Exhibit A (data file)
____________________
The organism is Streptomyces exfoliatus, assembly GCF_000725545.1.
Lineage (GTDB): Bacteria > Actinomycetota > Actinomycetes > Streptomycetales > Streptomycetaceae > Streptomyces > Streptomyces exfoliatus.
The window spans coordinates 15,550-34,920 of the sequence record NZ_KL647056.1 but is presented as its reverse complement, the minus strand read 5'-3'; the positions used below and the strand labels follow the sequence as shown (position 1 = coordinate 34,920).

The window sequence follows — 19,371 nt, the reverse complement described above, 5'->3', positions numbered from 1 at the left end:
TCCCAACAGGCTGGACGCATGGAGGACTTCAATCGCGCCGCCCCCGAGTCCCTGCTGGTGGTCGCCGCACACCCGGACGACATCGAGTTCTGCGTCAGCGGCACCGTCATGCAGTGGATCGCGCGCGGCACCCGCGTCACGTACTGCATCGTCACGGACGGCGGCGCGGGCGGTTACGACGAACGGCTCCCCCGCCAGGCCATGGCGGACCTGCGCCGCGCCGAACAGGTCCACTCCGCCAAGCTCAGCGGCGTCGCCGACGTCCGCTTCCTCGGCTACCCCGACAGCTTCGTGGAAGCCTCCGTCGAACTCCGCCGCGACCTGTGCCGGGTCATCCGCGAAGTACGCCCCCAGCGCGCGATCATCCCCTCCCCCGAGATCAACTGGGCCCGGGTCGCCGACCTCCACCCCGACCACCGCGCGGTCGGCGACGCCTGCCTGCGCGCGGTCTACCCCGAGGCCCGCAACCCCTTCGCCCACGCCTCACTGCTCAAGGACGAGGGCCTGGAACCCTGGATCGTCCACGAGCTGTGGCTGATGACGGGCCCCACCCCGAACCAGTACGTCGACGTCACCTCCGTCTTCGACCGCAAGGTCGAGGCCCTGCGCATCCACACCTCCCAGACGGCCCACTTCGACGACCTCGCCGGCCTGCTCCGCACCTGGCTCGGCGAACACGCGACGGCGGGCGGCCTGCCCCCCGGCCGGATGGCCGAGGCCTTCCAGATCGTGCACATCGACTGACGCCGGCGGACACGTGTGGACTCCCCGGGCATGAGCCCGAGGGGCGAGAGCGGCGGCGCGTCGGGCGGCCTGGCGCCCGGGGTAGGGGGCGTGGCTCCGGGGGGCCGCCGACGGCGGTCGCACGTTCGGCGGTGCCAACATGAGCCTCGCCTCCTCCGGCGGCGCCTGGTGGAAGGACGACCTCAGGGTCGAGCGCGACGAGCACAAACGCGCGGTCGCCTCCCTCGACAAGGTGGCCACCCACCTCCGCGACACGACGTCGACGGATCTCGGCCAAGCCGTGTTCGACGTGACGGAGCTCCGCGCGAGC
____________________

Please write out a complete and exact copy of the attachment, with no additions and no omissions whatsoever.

The organism is Streptomyces exfoliatus, assembly GCF_000725545.1.
Lineage (GTDB): Bacteria > Actinomycetota > Actinomycetes > Streptomycetales > Streptomycetaceae > Streptomyces > Streptomyces exfoliatus.
The window spans coordinates 15,550-34,920 of the sequence record NZ_KL647056.1 but is presented as its reverse complement, the minus strand read 5'-3'; the positions used below and the strand labels follow the sequence as shown (position 1 = coordinate 34,920).

The window sequence follows — 19,371 nt, the reverse complement described above, 5'->3', positions numbered from 1 at the left end:
TCCCAACAGGCTGGACGCATGGAGGACTTCAATCGCGCCGCCCCCGAGTCCCTGCTGGTGGTCGCCGCACACCCGGACGACATCGAGTTCTGCGTCAGCGGCACCGTCATGCAGTGGATCGCGCGCGGCACCCGCGTCACGTACTGCATCGTCACGGACGGCGGCGCGGGCGGTTACGACGAACGGCTCCCCCGCCAGGCCATGGCGGACCTGCGCCGCGCCGAACAGGTCCACTCCGCCAAGCTCAGCGGCGTCGCCGACGTCCGCTTCCTCGGCTACCCCGACAGCTTCGTGGAAGCCTCCGTCGAACTCCGCCGCGACCTGTGCCGGGTCATCCGCGAAGTACGCCCCCAGCGCGCGATCATCCCCTCCCCCGAGATCAACTGGGCCCGGGTCGCCGACCTCCACCCCGACCACCGCGCGGTCGGCGACGCCTGCCTGCGCGCGGTCTACCCCGAGGCCCGCAACCCCTTCGCCCACGCCTCACTGCTCAAGGACGAGGGCCTGGAACCCTGGATCGTCCACGAGCTGTGGCTGATGACGGGCCCCACCCCGAACCAGTACGTCGACGTCACCTCCGTCTTCGACCGCAAGGTCGAGGCCCTGCGCATCCACACCTCCCAGACGGCCCACTTCGACGACCTCGCCGGCCTGCTCCGCACCTGGCTCGGCGAACACGCGACGGCGGGCGGCCTGCCCCCCGGCCGGATGGCCGAGGCCTTCCAGATCGTGCACATCGACTGACGCCGGCGGACACGTGTGGACTCCCCGGGCATGAGCCCGAGGGGCGAGAGCGGCGGCGCGTCGGGCGGCCTGGCGCCCGGGGTAGGGGGCGTGGCTCCGGGGGGCCGCCGACGGCGGTCGCACGTTCGGCGGTGCCAACATGAGCCTCGCCTCCTCCGGCGGCGCCTGGTGGAAGGACGACCTCAGGGTCGAGCGCGACGAGCACAAACGCGCGGTCGCCTCCCTCGACAAGGTGGCCACCCACCTCCGCGACACGACGTCGACGGATCTCGGCCAAGCCGTGTTCGACGTGACGGAGCTCCGCGCGAGC